Emerald Ash Borer Model for Oregon

We are posting degree-day model predictions for emerald ash borer (EAB) in Oregon in order to improve surveillance and containment of the pest, which was discovered in Forest Grove in July 2022. The USPEST.ORG degree-day model APP for EAB, which uses data for single weather stations, is another way to see model predictions. Note that the EAB model is subject to change and is actively undergoing updates and improvements. Click on the maps below to see a full size map. We have highlighted the following phenological events (click on EAB all files for other maps and events):

First pupation from the overwintering larvae. Pupae are not actively feeding and thus may be difficult to detect and treat with insecticides.

First adult emergence (in summer). This is the time when adults may begin to emerge and should give an indication of when trapping and visual inspections for adult exit holes should begin.

First egg hatch. This time coincides with the end of adult activity and the beginning of the next generation of larval tunneling and feeding under the bark.

Current stages and generations. This model is run 2-3 times per week to keep up-to-date with on-going changes in the weather. The current stage(s) are the life stages that are predicted for the most recent run date.

First pupation from
overwintering larvae
First adult emergence
First egg hatch
Current stages
and generations

1. EAB (all files)
emerald ash borer emerald ash borer
Agrilus planipennis Agrilus planipennis
model spreadsheet
white paper
peer-review pub.
Interactive Mapping Options:
Mapsize pixels  

The DDRP platform is an open-source and relatively easy-to-parameterize decision support tool that can predict the potential distribution, number of generations, life stages present, and dates of phenological events of a target species. Currently we are using DDRP to model 16 high-priority invasive insect species, but its process-based modeling approach may be adapted for a broad spectrum of organisms with temperature-dependent development. The DDRP platform will enhance efforts to prevent, monitor, and manage new and emerging invasive pests in the United States.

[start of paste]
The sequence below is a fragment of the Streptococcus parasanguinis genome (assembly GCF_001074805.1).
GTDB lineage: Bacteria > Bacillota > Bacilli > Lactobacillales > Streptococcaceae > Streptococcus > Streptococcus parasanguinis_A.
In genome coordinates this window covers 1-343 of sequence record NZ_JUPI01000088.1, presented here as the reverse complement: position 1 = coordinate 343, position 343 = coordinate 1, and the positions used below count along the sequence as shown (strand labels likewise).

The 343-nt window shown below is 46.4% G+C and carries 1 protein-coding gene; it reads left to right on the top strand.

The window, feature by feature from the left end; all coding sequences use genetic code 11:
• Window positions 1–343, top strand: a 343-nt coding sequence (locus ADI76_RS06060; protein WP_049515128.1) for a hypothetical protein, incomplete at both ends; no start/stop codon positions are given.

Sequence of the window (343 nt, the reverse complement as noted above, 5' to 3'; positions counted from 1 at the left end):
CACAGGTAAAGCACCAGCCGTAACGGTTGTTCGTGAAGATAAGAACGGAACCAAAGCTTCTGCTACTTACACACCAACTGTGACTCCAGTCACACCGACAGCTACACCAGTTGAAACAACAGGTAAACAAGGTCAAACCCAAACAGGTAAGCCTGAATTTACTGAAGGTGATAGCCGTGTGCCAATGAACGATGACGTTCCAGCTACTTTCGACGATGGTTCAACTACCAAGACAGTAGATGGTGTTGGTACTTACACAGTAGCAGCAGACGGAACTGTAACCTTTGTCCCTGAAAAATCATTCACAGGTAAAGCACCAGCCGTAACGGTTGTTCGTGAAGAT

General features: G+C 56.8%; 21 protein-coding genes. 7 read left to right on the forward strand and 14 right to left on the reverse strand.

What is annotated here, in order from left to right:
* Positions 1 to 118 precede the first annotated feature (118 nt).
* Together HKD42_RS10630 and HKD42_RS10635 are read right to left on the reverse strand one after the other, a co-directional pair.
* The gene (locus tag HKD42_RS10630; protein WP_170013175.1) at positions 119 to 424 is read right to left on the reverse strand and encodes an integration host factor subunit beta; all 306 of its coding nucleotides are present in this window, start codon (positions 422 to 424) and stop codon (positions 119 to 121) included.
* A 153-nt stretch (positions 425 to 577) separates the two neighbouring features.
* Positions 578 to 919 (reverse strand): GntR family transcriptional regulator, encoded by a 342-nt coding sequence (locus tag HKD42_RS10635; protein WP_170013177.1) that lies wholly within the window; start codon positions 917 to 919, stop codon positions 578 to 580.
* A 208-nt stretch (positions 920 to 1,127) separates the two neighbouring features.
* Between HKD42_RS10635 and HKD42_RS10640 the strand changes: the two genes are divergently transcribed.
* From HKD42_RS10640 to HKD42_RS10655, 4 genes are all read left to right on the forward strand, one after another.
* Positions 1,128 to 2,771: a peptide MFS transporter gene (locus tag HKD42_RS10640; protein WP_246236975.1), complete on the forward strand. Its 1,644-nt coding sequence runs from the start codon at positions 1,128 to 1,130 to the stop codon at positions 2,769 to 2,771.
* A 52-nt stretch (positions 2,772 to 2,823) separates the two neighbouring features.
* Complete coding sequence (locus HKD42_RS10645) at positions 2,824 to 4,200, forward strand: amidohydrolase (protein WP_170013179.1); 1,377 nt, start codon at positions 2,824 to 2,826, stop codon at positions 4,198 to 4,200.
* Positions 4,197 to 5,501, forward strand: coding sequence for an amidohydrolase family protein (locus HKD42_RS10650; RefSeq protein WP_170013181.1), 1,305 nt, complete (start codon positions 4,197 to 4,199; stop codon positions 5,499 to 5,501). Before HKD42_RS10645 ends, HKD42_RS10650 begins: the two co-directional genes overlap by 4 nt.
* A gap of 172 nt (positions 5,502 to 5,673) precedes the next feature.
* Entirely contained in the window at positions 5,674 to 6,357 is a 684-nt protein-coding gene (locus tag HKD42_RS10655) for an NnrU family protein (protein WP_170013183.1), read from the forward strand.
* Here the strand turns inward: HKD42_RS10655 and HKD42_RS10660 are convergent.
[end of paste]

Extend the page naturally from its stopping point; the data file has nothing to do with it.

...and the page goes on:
Full paper about DDRP available 12/31/2020 at: Barker et al. (2020)   Open source code at: https://github.com/bbarker505/ddrp_v2   Guide for users including platform requirements (updated 10/28/2020)

Acknowledgements This work was funded by grants including the USDA APHIS PPQ Cooperative Agricultural Pest Survey (CAPS) and Science and Technology programs, the USDA National Institute of Food and Agriculture, Crop Protection and Pest Management, Applied Research and Development Program (NIFA-CPPM-ARDP), grant no. 2014-70006-22631, the Western Region IPM Center as a Signature program, and the Department of Defense Strategic Environmental Research and Development Program (SERDP), project no. RC01-035. Dan Upper provided spatial weather data processing and systems administration for the project.

Oregon IPM Center at Oregon State University USDA APHIS 
 PPQ USDA APHIS PPQ Cooperative Agricultural Pest Survey R scientific programming The PRISM Group at OSU National Institute
   for Food and Agriculture

Last updated on Jun 24 2024